Export orders grew for a 16th straight month annually to US$53.75 billion last month, the Ministry of Economic Affairs reported yesterday.
The figure was up 2.8 percent from May and 31.1 percent from a year earlier, it added.
Despite the COVID-19 pandemic, robust global demand for tech products and high commodity prices made last month’s orders the strongest June level on record, Department of Statistics Director Huang Yu-ling (黃于玲) told a news conference in Taipei.
For the second quarter, export orders reached US$160.96 billion, up 8 percent from the first quarter and 35.9 percent from a year earlier. That brought orders for the first half of the year to US$309.92 billion, an annual increase of 39.2 percent, the highest for the same period on record, the ministry said.
“The stay-at-home economy has not abated,” Huang said. “The demand for laptops, graphic cards and storage devices remains strong.”
Orders for information and communications technology products grew 6.9 percent year-on-year to US$13.89 billion last month, and those for electronics items increased 36.5 percent to US$16.79 billion, bolstered by demand for 5G and high-performance computing applications, the ministry said.
Orders for optical products expanded 42.7 percent year-on-year to US$2.74 billion last month, driven by demand from China and Hong Kong, it said.
Taiwanese exporters also benefited from the US and EU infrastructure projects, as base metal orders surged 81.8 percent to US$3.32 billion and orders for mechanical products advanced 40 percent to US$2.26 billion, the ministry said.
Orders for plastics and petrochemicals rose 57.5 percent to US$2.6 billion last month, thanks to rising oil prices and increasing demand, while chemical product orders expanded 43.2 percent to US$1.87 billion, it said.
The US was again the biggest source of export orders, which rose 7.8 percent month-on-month and 24 percent year-on-year to US$16.48 billion, it said.
China followed at US$14.43 billion, up 1.5 percent month-on-month and 36.7 percent year-on-year, and the EU came in third with orders of US$9.28 billion, down 2.5 percent month-on-month, but up 24.3 percent year-on-year.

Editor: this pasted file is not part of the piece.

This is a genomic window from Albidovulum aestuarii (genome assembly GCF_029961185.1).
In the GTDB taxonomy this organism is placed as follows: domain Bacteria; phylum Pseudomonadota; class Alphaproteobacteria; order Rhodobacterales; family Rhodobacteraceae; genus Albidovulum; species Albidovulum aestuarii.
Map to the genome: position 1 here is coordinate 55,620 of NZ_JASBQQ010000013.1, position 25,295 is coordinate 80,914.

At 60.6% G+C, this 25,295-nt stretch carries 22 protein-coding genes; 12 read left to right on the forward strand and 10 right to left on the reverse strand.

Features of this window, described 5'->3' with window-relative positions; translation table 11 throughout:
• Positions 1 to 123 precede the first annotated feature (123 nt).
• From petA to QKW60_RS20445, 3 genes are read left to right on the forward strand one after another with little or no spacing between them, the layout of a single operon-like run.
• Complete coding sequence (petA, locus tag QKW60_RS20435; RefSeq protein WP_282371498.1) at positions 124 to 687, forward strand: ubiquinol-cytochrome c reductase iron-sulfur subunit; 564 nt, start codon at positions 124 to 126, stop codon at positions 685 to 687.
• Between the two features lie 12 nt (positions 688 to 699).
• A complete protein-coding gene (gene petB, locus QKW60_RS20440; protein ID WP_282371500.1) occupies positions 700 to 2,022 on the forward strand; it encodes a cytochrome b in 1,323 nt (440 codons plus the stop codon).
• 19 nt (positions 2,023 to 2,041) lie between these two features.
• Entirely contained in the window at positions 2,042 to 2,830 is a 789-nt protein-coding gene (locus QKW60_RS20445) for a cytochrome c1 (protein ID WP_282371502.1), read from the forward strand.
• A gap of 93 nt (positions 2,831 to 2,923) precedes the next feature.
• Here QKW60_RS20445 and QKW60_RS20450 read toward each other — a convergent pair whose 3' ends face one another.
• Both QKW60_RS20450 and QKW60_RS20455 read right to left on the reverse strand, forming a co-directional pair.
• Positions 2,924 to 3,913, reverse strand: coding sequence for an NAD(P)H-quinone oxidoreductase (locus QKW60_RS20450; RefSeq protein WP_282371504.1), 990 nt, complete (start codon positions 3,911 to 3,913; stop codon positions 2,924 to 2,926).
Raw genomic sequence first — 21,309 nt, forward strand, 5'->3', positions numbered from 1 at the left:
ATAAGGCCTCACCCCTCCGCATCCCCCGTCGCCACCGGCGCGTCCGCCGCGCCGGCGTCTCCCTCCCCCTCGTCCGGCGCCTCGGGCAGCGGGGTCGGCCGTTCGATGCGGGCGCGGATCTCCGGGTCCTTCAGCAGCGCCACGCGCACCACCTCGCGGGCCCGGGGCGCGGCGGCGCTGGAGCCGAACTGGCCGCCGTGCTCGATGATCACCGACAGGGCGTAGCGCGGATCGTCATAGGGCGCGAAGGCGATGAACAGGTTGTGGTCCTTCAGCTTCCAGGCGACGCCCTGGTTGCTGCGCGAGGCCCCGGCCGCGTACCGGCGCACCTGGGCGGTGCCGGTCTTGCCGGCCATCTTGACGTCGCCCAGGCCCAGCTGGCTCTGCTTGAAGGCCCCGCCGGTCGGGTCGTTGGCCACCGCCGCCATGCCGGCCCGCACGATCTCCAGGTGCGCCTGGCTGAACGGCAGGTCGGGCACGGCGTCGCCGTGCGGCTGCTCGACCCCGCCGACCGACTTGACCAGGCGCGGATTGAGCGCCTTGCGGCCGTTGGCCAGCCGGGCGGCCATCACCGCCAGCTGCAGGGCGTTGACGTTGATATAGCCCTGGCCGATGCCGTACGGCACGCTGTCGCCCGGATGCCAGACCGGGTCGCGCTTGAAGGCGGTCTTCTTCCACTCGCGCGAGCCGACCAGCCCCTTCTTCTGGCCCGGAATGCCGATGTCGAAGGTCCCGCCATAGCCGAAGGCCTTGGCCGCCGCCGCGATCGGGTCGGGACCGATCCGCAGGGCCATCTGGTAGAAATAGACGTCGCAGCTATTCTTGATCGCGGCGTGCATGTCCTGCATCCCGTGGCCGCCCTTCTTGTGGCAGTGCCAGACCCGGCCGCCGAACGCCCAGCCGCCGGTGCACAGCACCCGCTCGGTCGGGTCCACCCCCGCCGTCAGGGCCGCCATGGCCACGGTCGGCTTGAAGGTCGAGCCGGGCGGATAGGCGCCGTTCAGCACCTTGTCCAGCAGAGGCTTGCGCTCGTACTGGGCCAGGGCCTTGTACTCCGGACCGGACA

While the pandemic remains an uncertainty, the steady increase in global vaccinations and a pickup in basic infrastructure projects lend confidence to a recovery, Huang said.
“The pace of global economic recovery is picking up, and we are entering into the second half of the year, the strong season for consumer electronic products,” Huang said. “We can expect export orders to stay strong.”
A recent survey of Taiwanese businesses showed that 20.5 percent expect fewer orders for this month, 19.5 percent expect more orders and 60.1 percent expect orders to be flat, the ministry said.
The ministry forecast export orders for this month of US$52.7 billion to US$54.2 billion, down 1.9 percent to 0.9 percent month-on-month, but up 15.7 to 18.9 percent year-on-year.
Facebook Inc on Wednesday reported its profit doubled in the second quarter as digital advertising surged, but warned of cooler growth in the months ahead in an update that sent its shares sinking. Profit rose to US$10.4 billion on revenue of US$29 billion, a 56 percent increase from last year, mainly from an increase in ad revenue, Facebook said. The number of people using the social network monthly climbed to 2.9 billion, a year-on-year gain of 7 percent, while about 3.5 billion people used at least one of the company’s apps, including Instagram, WhatsApp and Messenger. “We had a strong quarter, as we
FURTHER TAX MEASURES NEEDED? Corporate owners accounted for almost 30 percent of empty houses, many of which are held by firms that own 10 or more properties The number of unoccupied houses nationwide totaled 876,000 units last year, or 11.94 percent of all houses, the Ministry of the Interior said in a report issued on Thursday. Almost 30 percent of empty houses were owned by companies, suggesting that many corporate property owners engage in house hoarding, the ministry said. Excluding developers and builders, companies still owned 20 percent of empty houses, it said. The report is based on housing units’ electricity use and considers properties that use less than 60 kilowatt-hours per month as unoccupied. The study contradicts Ministry of Finance reports saying that house hoarding subsided and there is no
The Investment Commission has approved a plan by Taiwan Semiconductor Manufacturing Co (TSMC, 台積電), the world’s largest contract chipmaker, to expand production at its plant in Nanjing, China. The plan was approved because the investment would come from the chipmaker’s earnings from the Nanjing plant and would not have an impact on its paid-in capital, the commission said. In addition, TSMC has pledged to invest NT$600 billion (US$21.43 billion) to NT$650 billion in Taiwan to create more jobs over the next three years, and has made efforts to protect intellectual property to prevent confidential business information from being leaked, it said. The
‘No SUPPLY BOTTLENECK’: Shipments would proceed as planned from the facility, which produces processors for a new line of iPhones to be launched next month Taiwan Semiconductor Manufacturing Co’s (TSMC, 台積電) shipments would not be affected by the contamination of gas used in the manufacturing process at one of its key plants in Tainan, the firm said yesterday. While some TSMC production lines in Tainan’s Southern Taiwan Science Park received gas supplies that were found to be substandard, the chipmaker continued production using gas from other sources, the company said. Local media reported that the contamination was discovered at the world’s largest contract chipmaker’s Fab 18 on Thursday night and that production would be affected during four days of cleanup work. While not confirming that the contamination